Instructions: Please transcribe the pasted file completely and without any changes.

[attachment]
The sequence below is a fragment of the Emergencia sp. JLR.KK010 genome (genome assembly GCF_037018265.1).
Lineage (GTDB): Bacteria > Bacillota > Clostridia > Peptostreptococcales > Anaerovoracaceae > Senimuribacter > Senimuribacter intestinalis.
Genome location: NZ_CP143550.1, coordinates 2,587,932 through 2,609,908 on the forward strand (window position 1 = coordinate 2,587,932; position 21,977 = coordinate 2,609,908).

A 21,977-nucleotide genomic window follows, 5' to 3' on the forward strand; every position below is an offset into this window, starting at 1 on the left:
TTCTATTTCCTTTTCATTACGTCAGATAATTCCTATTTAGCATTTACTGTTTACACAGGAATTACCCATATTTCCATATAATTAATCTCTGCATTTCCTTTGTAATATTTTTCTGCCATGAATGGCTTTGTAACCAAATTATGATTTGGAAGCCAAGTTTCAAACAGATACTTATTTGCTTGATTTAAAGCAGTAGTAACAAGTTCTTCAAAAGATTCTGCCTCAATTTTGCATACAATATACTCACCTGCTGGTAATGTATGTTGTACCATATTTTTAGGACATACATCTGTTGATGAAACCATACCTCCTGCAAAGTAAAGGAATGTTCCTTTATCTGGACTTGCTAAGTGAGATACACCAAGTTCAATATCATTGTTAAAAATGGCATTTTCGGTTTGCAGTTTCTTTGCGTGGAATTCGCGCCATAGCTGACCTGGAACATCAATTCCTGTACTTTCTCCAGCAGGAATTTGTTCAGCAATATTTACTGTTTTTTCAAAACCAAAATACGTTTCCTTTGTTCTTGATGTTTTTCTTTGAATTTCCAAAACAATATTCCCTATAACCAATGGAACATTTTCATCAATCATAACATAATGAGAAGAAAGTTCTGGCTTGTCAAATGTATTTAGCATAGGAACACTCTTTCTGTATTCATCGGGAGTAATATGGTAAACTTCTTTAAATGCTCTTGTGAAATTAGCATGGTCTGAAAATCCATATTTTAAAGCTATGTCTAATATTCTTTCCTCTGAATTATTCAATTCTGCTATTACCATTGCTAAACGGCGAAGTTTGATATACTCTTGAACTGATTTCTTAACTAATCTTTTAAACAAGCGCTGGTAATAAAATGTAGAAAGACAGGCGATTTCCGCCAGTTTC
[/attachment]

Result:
The sequence below is a fragment of the Emergencia sp. JLR.KK010 genome (genome assembly GCF_037018265.1).
Lineage (GTDB): Bacteria > Bacillota > Clostridia > Peptostreptococcales > Anaerovoracaceae > Senimuribacter > Senimuribacter intestinalis.
Genome location: NZ_CP143550.1, coordinates 2,587,932 through 2,609,908 on the forward strand (window position 1 = coordinate 2,587,932; position 21,977 = coordinate 2,609,908).

A 21,977-nucleotide genomic window follows, 5' to 3' on the forward strand; every position below is an offset into this window, starting at 1 on the left:
TTCTATTTCCTTTTCATTACGTCAGATAATTCCTATTTAGCATTTACTGTTTACACAGGAATTACCCATATTTCCATATAATTAATCTCTGCATTTCCTTTGTAATATTTTTCTGCCATGAATGGCTTTGTAACCAAATTATGATTTGGAAGCCAAGTTTCAAACAGATACTTATTTGCTTGATTTAAAGCAGTAGTAACAAGTTCTTCAAAAGATTCTGCCTCAATTTTGCATACAATATACTCACCTGCTGGTAATGTATGTTGTACCATATTTTTAGGACATACATCTGTTGATGAAACCATACCTCCTGCAAAGTAAAGGAATGTTCCTTTATCTGGACTTGCTAAGTGAGATACACCAAGTTCAATATCATTGTTAAAAATGGCATTTTCGGTTTGCAGTTTCTTTGCGTGGAATTCGCGCCATAGCTGACCTGGAACATCAATTCCTGTACTTTCTCCAGCAGGAATTTGTTCAGCAATATTTACTGTTTTTTCAAAACCAAAATACGTTTCCTTTGTTCTTGATGTTTTTCTTTGAATTTCCAAAACAATATTCCCTATAACCAATGGAACATTTTCATCAATCATAACATAATGAGAAGAAAGTTCTGGCTTGTCAAATGTATTTAGCATAGGAACACTCTTTCTGTATTCATCGGGAGTAATATGGTAAACTTCTTTAAATGCTCTTGTGAAATTAGCATGGTCTGAAAATCCATATTTTAAAGCTATGTCTAATATTCTTTCCTCTGAATTATTCAATTCTGCTATTACCATTGCTAAACGGCGAAGTTTGATATACTCTTGAACTGATTTCTTAACTAATCTTTTAAACAAGCGCTGGTAATAAAATGTAGAAAGACAGGCGATTTCCGCCAGTTTC